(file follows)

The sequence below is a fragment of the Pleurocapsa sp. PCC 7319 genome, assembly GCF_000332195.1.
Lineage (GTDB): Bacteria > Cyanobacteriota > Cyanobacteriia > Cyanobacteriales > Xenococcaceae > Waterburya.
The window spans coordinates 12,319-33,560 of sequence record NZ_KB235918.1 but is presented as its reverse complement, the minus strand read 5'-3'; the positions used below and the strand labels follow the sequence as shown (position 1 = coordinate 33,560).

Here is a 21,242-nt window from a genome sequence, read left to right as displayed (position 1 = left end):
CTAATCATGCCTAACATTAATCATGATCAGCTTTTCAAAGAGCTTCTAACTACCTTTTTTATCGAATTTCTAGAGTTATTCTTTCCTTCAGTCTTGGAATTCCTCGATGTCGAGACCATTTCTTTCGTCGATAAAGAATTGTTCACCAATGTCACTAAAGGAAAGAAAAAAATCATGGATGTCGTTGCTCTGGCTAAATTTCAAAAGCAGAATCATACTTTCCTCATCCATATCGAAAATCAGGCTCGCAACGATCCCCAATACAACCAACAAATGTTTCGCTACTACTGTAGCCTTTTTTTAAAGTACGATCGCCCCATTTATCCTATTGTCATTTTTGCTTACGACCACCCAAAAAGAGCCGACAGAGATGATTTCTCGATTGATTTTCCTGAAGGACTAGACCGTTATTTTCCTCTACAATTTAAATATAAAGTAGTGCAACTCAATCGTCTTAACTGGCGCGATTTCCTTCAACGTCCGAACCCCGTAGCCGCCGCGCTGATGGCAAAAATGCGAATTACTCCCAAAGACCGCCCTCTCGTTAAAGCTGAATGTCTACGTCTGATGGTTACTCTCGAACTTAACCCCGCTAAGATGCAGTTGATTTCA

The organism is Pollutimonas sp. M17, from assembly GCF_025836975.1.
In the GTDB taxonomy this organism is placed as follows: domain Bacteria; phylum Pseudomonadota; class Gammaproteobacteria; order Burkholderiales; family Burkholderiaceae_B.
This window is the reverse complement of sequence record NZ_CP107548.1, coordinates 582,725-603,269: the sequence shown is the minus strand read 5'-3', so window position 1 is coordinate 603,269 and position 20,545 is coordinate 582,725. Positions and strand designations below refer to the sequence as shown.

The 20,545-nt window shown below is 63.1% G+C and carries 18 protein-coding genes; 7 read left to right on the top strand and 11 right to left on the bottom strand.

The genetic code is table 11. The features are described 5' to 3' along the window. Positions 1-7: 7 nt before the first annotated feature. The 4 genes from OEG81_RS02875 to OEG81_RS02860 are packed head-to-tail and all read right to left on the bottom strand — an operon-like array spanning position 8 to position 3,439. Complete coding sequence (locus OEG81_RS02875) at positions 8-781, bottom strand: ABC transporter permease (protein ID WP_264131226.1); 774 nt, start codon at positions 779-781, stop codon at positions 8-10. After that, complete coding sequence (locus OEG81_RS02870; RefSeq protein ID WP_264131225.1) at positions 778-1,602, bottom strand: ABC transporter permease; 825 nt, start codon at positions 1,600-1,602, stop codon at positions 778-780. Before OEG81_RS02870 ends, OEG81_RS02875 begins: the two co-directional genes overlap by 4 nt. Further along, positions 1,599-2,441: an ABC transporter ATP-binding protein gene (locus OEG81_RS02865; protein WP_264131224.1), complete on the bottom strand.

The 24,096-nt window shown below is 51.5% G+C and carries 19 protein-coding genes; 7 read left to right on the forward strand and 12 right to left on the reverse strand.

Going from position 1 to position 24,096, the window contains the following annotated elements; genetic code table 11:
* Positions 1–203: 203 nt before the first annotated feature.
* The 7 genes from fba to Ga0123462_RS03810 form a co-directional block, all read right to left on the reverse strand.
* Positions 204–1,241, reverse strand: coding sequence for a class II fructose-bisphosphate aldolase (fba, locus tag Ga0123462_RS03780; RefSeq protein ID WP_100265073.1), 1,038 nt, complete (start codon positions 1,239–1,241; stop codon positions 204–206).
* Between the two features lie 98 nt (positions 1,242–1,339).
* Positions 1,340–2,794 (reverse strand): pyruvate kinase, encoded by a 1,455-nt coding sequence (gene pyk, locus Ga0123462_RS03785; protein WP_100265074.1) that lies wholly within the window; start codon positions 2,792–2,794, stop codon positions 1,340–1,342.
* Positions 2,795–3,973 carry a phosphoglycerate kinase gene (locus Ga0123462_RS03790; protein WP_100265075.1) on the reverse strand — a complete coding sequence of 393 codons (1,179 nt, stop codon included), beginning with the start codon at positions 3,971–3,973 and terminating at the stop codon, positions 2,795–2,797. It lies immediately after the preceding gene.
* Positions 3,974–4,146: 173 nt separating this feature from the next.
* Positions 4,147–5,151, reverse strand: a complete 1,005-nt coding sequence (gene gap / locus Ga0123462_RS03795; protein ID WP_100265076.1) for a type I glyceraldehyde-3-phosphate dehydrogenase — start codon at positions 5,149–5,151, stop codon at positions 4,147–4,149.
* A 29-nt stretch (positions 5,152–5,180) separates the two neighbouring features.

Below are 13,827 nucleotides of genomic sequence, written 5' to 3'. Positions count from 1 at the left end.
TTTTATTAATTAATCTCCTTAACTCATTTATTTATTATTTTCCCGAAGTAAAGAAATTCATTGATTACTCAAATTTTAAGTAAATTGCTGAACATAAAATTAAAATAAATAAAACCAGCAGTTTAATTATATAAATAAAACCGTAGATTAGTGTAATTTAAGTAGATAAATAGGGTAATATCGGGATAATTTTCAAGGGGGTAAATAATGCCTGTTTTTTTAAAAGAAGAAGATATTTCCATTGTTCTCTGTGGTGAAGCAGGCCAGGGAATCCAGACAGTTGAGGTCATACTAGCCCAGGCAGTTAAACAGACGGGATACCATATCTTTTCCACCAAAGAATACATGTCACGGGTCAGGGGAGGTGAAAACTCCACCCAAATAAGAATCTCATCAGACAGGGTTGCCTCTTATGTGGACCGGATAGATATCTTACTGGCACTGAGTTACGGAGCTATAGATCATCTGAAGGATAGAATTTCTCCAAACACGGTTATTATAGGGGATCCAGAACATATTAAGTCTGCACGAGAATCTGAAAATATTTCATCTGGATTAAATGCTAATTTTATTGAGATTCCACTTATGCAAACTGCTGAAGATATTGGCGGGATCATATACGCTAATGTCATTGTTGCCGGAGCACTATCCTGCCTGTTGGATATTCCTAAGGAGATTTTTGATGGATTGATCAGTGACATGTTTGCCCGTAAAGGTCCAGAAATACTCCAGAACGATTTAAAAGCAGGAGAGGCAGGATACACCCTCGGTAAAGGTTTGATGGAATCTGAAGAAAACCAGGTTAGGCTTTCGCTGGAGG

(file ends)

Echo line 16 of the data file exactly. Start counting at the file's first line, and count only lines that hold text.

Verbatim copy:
* Between the two features lie 98 nt (positions 1,242–1,339).